In September 2018, four months after her wedding to Prince Harry, I watched the Duchess of Sussex speak at an engagement in central London.
I’ve seen many royal engagements since I started this job, but this one was different.
We were standing in a marquee in the grounds of Kensington Palace - where, at that time, Harry and Meghan were still living.
The smell of cooking filled the air and there was excited chatter among the crowd.
But this crowd was also different.
It was made up of a group of women, from different faiths and different backgrounds, who all lived in the shadow of Grenfell Tower.
The fire which destroyed that building in West London and cost so many lives had happened the previous year.
In this marquee on that September afternoon, Meghan led the way. Harry took a back seat.
This was her project.
The Duchess was launching a cookbook, Together.
Inside were recipes, each written by the women of the Hubb Community Kitchen at the Al Mannar Mosque near Grenfell.
The kitchen was the one place where these women could come together and cook, talk and forget everything that had happened around them.
But it didn’t have enough money to open for more than a couple of mornings a week.
Meghan met the women, she saw the problem, identified a solution, made the cookbook happen and then used her fame and royal connections to sell it and raise a lot of money.
The kitchen is now open all week.
And as Meghan stood up and spoke - eloquently and fluently without notes - I thought what a powerful force this woman was going to be as a member of the Royal Family.
Fast forward 18 months, and today that same Meghan and Harry are spending their final day as ‘working’ members of the Royal Family, living in Los Angeles and planning to visit the UK very infrequently.
Tomorrow, on April 1, they start their new independent life.
So where did it all go wrong?
Some royal insiders will tell you that Harry and Meghan could not be satisfied.
They just wanted more and more, they claim.
One spoke of how the Sussexes were given their own home at Frogmore, their own Household separate from William and Kate, their own staff, a new hand-picked Communications Secretary, a new Private Secretary, their own offices at Buckingham Palace, more money for the work they wanted to do and their own charitable Foundation to create projects which meant so much to the couple.
Another described them like children after Christmas who, despite getting a pile of expensive presents, were still asking for more.
But those close to Harry and Meghan tell a different story.
They describe a couple who felt unsupported and cut adrift by the rest of the Family.
Meghan was never really made to feel welcome, they claim.
And on the issue that most angered Harry - the treatment of him and his wife at the hands of the British tabloid press - the institution just didn’t give them the support, in public and in private, that they passionately believed they deserved.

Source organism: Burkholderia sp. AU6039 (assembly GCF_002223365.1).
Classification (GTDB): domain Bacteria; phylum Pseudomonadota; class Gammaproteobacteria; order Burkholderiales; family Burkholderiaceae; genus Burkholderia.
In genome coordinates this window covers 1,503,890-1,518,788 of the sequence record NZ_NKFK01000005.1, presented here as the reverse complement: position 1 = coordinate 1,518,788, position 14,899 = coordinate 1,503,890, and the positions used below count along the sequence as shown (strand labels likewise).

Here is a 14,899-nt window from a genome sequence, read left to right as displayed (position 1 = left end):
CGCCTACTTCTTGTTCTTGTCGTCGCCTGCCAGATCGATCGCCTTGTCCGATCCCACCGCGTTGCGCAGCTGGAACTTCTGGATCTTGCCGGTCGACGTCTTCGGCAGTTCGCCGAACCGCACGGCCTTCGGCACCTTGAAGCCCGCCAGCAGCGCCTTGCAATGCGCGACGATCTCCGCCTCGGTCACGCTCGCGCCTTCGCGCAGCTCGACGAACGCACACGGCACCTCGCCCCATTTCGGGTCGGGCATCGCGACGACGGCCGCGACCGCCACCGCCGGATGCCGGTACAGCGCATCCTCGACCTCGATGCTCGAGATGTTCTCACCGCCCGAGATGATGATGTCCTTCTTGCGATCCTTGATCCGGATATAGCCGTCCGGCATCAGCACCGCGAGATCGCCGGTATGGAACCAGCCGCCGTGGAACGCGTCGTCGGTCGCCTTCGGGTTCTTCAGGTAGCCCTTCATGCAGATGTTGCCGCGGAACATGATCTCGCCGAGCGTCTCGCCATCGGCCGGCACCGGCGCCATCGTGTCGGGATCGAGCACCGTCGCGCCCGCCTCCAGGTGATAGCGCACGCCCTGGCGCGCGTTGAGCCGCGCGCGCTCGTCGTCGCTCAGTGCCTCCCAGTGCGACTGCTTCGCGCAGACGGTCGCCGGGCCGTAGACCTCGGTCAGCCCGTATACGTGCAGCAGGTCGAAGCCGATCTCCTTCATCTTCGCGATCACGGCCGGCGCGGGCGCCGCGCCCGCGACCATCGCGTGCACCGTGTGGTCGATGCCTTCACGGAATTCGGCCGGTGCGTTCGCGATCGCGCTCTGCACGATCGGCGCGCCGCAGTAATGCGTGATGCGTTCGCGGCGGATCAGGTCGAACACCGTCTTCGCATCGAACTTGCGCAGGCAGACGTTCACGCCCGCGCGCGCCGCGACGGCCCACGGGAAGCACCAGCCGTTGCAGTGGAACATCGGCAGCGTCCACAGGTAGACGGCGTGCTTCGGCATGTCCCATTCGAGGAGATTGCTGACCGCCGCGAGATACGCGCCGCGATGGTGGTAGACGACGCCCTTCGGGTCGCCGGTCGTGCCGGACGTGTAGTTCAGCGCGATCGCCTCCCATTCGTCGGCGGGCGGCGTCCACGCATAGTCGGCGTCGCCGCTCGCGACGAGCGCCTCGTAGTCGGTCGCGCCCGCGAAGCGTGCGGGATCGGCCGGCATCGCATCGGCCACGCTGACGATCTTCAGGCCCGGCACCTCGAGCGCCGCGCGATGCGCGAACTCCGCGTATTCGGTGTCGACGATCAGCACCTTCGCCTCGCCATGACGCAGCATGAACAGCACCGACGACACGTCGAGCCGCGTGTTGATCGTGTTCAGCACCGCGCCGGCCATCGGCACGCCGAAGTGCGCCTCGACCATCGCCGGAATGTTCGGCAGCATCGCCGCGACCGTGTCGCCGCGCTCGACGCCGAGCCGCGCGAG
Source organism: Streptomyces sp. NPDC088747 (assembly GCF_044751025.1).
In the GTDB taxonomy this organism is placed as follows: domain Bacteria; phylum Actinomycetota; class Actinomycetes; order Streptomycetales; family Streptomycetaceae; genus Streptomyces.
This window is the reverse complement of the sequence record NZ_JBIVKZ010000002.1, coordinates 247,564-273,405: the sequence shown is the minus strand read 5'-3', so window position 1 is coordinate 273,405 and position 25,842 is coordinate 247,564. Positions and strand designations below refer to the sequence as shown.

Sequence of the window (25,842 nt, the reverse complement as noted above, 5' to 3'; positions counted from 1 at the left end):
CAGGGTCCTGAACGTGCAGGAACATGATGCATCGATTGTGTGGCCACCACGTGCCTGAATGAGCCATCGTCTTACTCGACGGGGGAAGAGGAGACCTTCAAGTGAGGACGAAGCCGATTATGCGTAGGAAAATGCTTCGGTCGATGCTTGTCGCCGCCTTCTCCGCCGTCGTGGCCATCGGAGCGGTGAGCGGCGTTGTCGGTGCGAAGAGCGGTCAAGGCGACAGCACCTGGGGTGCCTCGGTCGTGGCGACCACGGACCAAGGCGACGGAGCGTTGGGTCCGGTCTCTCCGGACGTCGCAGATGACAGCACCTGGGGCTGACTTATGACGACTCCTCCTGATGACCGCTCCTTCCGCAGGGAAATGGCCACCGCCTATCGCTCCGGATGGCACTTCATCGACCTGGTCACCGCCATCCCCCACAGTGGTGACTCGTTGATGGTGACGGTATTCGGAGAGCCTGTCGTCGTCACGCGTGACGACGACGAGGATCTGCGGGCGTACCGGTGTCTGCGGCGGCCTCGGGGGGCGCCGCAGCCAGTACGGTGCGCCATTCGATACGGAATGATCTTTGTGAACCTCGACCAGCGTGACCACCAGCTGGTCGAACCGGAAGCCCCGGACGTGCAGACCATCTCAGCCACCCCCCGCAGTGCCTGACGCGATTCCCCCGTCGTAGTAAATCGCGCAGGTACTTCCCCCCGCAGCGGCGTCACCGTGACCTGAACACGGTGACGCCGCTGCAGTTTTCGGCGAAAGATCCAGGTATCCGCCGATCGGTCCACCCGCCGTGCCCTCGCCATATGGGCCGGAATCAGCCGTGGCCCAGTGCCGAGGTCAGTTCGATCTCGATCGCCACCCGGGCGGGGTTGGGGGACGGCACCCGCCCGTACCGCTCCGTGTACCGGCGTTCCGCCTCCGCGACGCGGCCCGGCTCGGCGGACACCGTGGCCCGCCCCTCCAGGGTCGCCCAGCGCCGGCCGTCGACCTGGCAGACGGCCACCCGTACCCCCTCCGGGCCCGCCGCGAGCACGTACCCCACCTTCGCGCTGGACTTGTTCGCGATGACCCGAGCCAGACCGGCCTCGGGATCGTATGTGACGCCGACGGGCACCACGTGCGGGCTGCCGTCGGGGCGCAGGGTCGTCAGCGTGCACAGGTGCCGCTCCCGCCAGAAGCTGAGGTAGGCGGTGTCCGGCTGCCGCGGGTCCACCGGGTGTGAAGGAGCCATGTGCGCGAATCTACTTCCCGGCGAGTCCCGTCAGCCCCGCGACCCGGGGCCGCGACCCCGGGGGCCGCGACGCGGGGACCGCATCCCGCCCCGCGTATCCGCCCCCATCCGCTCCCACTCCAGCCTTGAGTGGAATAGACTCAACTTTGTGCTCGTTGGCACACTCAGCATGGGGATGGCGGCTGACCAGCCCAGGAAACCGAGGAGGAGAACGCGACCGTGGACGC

There are also accusations of racism, misogyny, and anti-Americanism that have been much discussed.
I’ve recently spoke to someone who has a partner of a different ethnicity and they describe how that they started spotting acts of racism, however large or small, which - before their marriage - they would have missed.
Harry admitted to difficulties in his relationship with his brother and an on-going battle with his mental health.
Meghan said she hadn’t been supported and was fighting an unfair fight with the media.
Tom Bradby told me recently that, after he’d completed those interviews, he concluded that the Sussexes had already decided to leave.
Was it the press’ fault?
Was the rest of the Royal Family and the stuffy institution of Monarchy to blame?
Or were Harry and Meghan too demanding, too self-centred, too difficult?
Whatever, the couple decide to do now, they will make a huge success of it.
Put aside the rows about who pays for their security, why they left Canada, and the wisdom of signing up with a big Hollywood PR agency.
The Duke and Duchess are both talented, committed, focused and have huge reserves of energy.
They are also one of the most famous couples in the world and will have offers coming at them from every conceivable business and charitable organisation.
And in any event, who would wish Harry and Meghan to stick with a royal role in the UK in which they were clearly very unhappy for the next 30 or 40 years?
If I look back on the last couple of years, it was obvious that a collision was heading our way.
I just couldn’t tell if it was going to be a collision between the Sussexes and the rest of Harry’s Family - or a collision between the Sussexes and the press.
In truth, it ending up being a bit of both.
I’m just surprised by the speed with which the crash happened.
Because today, 31 March 2020, just 1 year and 10 months after that beautiful wedding at Windsor Castle, it really is all over for the Sussexes and the Royal Family.